Cross-cultural interfaces: hybridization of HRM practices of MNCs in developing countries and emerging economies
Yavuz, Serap (2009) Cross-cultural interfaces: hybridization of HRM practices of MNCs in developing countries and emerging economies. PhD thesis, Middlesex University.
The present study examines hybrid human resources management (HRM) practices of multinational companies (MNCs) operating in developing countries (DCEEs) and the outcomes of this hybridization in terms of local employees' perceptions of appropriate and effective HRM practices. With the increased investment of Western industrialized world to DCEEs, managing HR in MNCs becomes an issue of critical importance (Jackson, 2004a). However, to balance the incompatible demands of being locally responsive while preserving global integration is a challenging task for HRM managers in MNCs (Horwitz, (Camoche, & Chew, 2002) and this challenging task eventually leads to adoption of hybrid models. Not only the description of the process of the hybridization of HRM practices but also its outcomes are missing in the literature. According to Jackson (2004b), the effects of HRM hybridization must be examined with a specific focus on their effectiveness and appropriateness both at the organizational and individual levels. The objectives of this study are to a) contribute to the literature by examining perceived outcomes of so-called 'Western' cultural influences in the context of HRM in DCEEs, and b) contribute to practice by providing feedback to HRM practitioners, especially in MNCs, about how to implement HRM in particular cultural and institutional contexts to increase their appropriateness and effectiveness. In a concurrent mixed-method design with a pragmatic approach, both quantitative and qualitative data were triangulated. Quantitative data collected from snowball samples of employees working in MNCs in Turkey and Romania through a large scale survey revealed a significant relationship between socio-cultural values and preferred HRM practices. Values rather than institutional contextual variables revealed to be stronger predictors of understanding HRM in context. Results further revealed that as the discrepancy between preferred and actual HRM decreases, it was perceived more appropriate and effective, which, in turn, lead to higher organizational commitment (OC) and lower turnover intention through mediation of higher person-organization (PO) fit. Furthermore, not only did the structural equation modeling findings establish the validity of the constructs of HRM hybridity, appropriateness and effectiveness (i.e., measurement model), they also supported the link between hybridity and positive employee attitudes, mediated by HRM appropriateness and effectiveness (i.e., structural model). Qualitative data collected through semi-structured interviews from employees in two case MNCs in Turkey and Romania also revealed the influence of various factors including cultural values and higher institutions on the implementation of HRM as well as its hybridization process. Findings complementing quantitative data as well as theoretical and practical contributions of the present research, its limitations, and future research avenues were also presented.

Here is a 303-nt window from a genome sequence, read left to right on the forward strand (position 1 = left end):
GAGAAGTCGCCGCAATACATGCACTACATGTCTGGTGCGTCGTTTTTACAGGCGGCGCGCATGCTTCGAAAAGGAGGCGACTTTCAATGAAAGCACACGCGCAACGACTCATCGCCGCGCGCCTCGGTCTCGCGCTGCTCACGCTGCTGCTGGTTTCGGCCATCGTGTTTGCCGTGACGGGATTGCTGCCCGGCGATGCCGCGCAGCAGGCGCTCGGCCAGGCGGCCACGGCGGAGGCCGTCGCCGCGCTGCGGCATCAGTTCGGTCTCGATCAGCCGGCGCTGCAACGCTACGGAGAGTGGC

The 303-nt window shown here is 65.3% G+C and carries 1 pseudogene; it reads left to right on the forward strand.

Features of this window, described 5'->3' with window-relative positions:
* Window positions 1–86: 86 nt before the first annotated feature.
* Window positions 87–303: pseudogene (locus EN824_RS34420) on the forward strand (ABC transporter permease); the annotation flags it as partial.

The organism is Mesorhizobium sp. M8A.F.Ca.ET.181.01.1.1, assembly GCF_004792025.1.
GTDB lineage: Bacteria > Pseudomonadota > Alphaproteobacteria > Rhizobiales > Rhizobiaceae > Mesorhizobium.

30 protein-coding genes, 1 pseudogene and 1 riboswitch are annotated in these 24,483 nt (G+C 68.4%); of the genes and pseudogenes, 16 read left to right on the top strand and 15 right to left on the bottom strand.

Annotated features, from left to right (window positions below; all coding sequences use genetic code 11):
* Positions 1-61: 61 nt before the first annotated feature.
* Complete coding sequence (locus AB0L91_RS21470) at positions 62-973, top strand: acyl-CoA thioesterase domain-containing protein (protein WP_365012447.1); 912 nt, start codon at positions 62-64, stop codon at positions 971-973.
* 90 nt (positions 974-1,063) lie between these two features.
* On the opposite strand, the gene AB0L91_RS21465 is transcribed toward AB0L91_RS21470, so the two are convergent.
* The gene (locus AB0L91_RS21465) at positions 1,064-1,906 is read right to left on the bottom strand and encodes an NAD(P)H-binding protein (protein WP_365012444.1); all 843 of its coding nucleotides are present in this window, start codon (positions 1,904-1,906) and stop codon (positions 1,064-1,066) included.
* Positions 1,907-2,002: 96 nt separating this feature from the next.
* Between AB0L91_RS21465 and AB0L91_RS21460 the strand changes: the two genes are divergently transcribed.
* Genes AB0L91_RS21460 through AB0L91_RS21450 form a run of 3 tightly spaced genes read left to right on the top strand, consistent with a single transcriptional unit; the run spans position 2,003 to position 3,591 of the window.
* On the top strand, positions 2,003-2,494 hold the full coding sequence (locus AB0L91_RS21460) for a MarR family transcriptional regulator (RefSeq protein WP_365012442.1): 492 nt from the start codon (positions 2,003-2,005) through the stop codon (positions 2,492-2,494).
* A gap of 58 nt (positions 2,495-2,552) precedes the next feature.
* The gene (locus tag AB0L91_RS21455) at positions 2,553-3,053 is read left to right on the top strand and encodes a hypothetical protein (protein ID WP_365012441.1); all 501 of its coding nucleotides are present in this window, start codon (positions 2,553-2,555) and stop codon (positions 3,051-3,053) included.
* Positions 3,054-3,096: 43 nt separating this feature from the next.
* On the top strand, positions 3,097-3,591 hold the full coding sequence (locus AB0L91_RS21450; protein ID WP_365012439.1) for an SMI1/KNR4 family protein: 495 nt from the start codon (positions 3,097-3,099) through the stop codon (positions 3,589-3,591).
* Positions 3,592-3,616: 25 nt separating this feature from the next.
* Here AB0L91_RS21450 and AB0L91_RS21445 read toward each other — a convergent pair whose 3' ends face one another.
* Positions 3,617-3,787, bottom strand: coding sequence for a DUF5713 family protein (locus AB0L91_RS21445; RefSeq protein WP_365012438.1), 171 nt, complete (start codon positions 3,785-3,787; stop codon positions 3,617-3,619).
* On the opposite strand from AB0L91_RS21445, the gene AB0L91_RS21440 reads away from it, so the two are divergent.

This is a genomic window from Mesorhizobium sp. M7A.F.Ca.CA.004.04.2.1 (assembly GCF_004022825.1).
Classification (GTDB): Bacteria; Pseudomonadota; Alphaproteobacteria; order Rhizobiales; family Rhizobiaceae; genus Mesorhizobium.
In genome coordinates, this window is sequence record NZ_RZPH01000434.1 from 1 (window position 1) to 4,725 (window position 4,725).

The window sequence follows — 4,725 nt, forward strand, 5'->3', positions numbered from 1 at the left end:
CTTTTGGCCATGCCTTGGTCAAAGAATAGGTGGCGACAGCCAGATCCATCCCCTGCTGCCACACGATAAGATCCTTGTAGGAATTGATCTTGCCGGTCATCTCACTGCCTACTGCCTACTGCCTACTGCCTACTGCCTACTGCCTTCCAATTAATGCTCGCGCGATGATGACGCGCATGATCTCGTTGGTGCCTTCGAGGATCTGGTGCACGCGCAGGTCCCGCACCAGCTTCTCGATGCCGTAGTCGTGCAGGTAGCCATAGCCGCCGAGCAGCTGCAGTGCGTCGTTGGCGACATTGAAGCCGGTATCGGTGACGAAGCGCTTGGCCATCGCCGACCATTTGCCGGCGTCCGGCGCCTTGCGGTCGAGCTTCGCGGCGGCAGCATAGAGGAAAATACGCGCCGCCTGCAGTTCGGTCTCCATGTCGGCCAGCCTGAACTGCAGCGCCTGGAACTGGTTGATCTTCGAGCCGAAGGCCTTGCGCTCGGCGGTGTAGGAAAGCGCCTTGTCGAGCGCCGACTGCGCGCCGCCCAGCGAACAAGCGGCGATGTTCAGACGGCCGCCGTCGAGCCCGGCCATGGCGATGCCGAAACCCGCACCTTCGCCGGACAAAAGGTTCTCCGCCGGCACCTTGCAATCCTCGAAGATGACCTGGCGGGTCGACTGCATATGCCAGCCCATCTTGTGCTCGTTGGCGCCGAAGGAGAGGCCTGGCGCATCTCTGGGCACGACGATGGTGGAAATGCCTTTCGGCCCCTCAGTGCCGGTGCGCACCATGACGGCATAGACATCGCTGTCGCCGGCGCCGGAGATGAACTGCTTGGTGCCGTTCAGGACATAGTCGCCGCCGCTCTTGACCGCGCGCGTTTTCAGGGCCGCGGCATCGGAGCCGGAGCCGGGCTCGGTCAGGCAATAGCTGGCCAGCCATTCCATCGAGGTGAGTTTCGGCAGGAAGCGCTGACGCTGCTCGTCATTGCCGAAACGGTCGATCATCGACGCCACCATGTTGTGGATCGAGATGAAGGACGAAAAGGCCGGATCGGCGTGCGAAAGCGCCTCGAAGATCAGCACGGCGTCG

|Item Type:||Thesis (PhD)|
A Thesis submitted to the Middlesex University in partial fulfillment of the requirements for the degree of Doctor of Philosophy.
|Keywords (uncontrolled):||Culture, organizations, hybrid HRM, approprtate HRM, effective HRM.|
|Research Areas:||Middlesex University Schools and Centres > Business School > Leadership, Work and Organisations|
Masters and Doctorates > Theses
|Deposited On:||26 Jul 2011 07:34|
|Last Modified:||18 Jul 2014 15:43|
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